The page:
Re: I'll say it again... Bye Bye IT (support)
And people like you make massive assumptions about what I have and haven't done. You don't disgust me, but I do feel sorry for you that you can't see things from more than one perspective.
I've worked on some really interesting projects, coded games for set top boxes, managed a dev team yet because I like where I live and want to stay here my choices are limited. When the mortgage needs paying you do what you have do and in a depressed market where recruiters want 3 years experience in something I'm never going to get exposure to unless I am able to work with them then you take what you can.
I also didn't say that all CS grads are drop outs, only that the ones that dropped out of the course I was doing fell back into the Comp Sci degree. They would only be drop outs if they dropped out of the Comp Sci as well (and some did). Not that that makes any odds to me. One of my best friends from Uni dropped out of the course and I can't recall a single incident where I ever made reference to his dropping out. I respect him and his technically and creative ability.
We had 300 students in year 1, 50 in year two and 15 in year 3. Out of the ones who dropped out in year 1, about 70% transferred to Comp Sci.
Also you assume that all I do is work on a help desk. I do everything from help desk to server and network design and troubleshooting and software development for a handful of small companies. The lack of training and potential for progression, coupled with a low salary and cost of living increases makes for a tricky situation to extract yourself from. That is what I am doing by getting out of IT support.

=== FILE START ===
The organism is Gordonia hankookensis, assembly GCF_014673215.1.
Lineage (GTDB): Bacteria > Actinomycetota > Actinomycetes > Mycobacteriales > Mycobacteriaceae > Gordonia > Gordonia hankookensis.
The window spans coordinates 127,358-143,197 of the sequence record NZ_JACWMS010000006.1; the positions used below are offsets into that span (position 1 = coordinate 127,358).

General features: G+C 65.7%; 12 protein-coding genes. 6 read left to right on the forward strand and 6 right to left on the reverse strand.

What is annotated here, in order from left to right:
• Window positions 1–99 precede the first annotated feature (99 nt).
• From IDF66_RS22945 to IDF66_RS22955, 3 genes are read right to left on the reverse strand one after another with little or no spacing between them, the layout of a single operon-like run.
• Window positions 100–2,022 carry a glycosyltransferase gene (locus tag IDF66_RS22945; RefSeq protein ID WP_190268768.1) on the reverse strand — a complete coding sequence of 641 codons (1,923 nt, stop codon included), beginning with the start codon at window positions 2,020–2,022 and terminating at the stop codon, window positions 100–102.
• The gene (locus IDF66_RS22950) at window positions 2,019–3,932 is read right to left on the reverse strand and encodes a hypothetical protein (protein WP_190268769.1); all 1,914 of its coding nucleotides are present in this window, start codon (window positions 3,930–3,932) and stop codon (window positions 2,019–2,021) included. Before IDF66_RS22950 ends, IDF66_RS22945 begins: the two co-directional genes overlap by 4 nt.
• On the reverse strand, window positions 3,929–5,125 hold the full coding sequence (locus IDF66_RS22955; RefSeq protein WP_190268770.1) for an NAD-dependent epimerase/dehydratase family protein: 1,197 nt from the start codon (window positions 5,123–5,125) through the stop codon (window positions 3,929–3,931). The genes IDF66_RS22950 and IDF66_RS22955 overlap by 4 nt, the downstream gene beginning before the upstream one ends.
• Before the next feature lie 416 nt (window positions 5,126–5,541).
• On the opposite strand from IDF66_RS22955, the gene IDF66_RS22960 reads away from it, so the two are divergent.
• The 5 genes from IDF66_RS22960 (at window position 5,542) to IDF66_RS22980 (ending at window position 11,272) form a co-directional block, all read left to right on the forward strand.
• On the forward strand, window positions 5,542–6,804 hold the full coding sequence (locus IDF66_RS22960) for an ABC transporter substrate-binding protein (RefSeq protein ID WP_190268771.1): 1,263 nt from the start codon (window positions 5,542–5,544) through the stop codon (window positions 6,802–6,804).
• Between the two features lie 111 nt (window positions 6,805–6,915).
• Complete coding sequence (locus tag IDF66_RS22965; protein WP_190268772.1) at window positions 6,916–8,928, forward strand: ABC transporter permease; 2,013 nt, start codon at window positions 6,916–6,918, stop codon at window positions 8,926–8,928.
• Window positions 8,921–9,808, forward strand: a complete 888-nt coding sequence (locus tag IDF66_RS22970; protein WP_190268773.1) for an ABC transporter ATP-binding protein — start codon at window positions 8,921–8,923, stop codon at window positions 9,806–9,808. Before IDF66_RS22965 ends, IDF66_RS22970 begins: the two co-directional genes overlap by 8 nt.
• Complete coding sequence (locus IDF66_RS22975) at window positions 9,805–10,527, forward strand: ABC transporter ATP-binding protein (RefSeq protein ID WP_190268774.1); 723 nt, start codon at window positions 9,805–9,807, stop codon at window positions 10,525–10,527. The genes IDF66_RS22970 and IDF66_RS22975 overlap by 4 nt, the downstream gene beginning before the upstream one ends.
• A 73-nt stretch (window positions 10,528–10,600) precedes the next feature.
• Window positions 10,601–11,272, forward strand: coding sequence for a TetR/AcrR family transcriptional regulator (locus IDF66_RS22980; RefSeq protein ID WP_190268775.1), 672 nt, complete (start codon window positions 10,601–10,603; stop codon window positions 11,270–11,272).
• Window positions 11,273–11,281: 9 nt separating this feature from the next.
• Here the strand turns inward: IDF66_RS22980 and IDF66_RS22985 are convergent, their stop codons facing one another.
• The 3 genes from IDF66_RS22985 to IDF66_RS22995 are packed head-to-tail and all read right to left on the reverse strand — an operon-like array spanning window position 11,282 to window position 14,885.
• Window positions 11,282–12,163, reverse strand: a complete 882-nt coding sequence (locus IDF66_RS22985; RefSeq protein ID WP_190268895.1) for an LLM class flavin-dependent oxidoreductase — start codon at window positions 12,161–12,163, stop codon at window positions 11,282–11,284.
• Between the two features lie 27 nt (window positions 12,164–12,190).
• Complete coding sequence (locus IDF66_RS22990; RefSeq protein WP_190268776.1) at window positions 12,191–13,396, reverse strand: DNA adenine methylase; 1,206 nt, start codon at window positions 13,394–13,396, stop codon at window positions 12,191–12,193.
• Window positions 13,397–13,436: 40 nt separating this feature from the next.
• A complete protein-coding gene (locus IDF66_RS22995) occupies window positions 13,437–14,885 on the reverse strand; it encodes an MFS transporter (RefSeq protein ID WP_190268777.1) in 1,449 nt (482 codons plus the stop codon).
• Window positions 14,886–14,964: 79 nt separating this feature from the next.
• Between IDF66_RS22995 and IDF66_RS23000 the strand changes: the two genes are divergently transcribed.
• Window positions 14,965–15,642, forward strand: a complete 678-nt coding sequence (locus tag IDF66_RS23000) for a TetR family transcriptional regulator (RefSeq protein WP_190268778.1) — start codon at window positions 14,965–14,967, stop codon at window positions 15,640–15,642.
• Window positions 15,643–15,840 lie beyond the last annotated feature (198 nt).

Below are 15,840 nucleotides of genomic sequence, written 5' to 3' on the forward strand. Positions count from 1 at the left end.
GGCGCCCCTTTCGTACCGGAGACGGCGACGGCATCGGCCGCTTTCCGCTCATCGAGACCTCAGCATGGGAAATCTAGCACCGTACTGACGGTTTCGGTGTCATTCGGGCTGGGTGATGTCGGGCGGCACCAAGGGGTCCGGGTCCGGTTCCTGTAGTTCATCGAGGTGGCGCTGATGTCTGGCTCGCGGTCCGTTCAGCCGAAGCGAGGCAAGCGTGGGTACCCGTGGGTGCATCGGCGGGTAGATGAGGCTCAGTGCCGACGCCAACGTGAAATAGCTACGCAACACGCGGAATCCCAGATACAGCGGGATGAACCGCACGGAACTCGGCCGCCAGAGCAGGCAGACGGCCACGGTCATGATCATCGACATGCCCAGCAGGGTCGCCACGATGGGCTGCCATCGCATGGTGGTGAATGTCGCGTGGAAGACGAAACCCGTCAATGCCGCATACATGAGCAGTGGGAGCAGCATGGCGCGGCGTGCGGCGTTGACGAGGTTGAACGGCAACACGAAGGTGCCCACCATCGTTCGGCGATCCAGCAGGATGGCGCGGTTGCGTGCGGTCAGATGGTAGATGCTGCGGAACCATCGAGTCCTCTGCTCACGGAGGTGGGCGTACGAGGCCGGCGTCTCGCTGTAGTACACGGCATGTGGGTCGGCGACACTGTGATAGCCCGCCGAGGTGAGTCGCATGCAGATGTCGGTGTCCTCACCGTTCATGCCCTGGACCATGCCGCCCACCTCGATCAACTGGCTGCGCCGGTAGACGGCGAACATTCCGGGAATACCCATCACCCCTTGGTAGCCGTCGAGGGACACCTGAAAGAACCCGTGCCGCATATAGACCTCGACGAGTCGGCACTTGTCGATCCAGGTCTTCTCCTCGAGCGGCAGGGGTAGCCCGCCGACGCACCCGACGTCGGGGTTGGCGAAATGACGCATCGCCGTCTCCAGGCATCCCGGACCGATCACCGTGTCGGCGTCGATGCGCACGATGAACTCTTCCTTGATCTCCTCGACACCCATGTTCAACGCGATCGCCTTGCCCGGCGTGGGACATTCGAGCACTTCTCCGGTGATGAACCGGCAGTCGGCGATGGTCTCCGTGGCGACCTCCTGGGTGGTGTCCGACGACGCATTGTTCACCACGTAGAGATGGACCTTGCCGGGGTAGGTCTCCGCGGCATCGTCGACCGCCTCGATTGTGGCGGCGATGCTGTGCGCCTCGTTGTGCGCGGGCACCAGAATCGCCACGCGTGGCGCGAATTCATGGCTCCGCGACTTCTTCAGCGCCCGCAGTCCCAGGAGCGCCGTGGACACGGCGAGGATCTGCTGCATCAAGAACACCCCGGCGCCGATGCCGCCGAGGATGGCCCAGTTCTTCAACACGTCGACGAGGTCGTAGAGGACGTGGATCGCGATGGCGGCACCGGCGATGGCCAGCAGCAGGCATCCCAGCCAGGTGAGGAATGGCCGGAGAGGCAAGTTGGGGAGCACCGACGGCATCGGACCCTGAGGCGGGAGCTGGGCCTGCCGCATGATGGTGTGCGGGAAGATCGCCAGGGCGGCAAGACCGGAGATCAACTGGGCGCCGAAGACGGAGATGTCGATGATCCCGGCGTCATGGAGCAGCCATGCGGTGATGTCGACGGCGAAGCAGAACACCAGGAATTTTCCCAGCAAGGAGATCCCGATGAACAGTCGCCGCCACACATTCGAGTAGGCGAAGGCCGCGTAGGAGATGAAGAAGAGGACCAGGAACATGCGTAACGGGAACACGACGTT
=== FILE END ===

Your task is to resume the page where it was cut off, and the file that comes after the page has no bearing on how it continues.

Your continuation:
My degree isn't 20 years old. Close to 10. Not that that makes any difference. I agree that Degrees have been devalued and that you need one to have most recruiters give your CV the time of day.
Again you assume I have sat on my arse for 20 years when I have been learning as much as I can over the last few years in a bid to get back into software development.
I've only been doing IT support as the main stay of my work for the last few years - basically since the recession/depression hit and I found myself out of work - when the chips are down you do what you have to - I hope it never happens to you. In my previous role it was a small part of my role and one I didn't mind doing as I was doing far more interesting work with better pay.
If you have been lucky and worked somewhere that pays well, where you have had training and career progression opportunities then good on you. I wish you well. If on the other hand you have worked in several jobs that sounded promising but all the promises evaporated then I feel for you. It happened to me.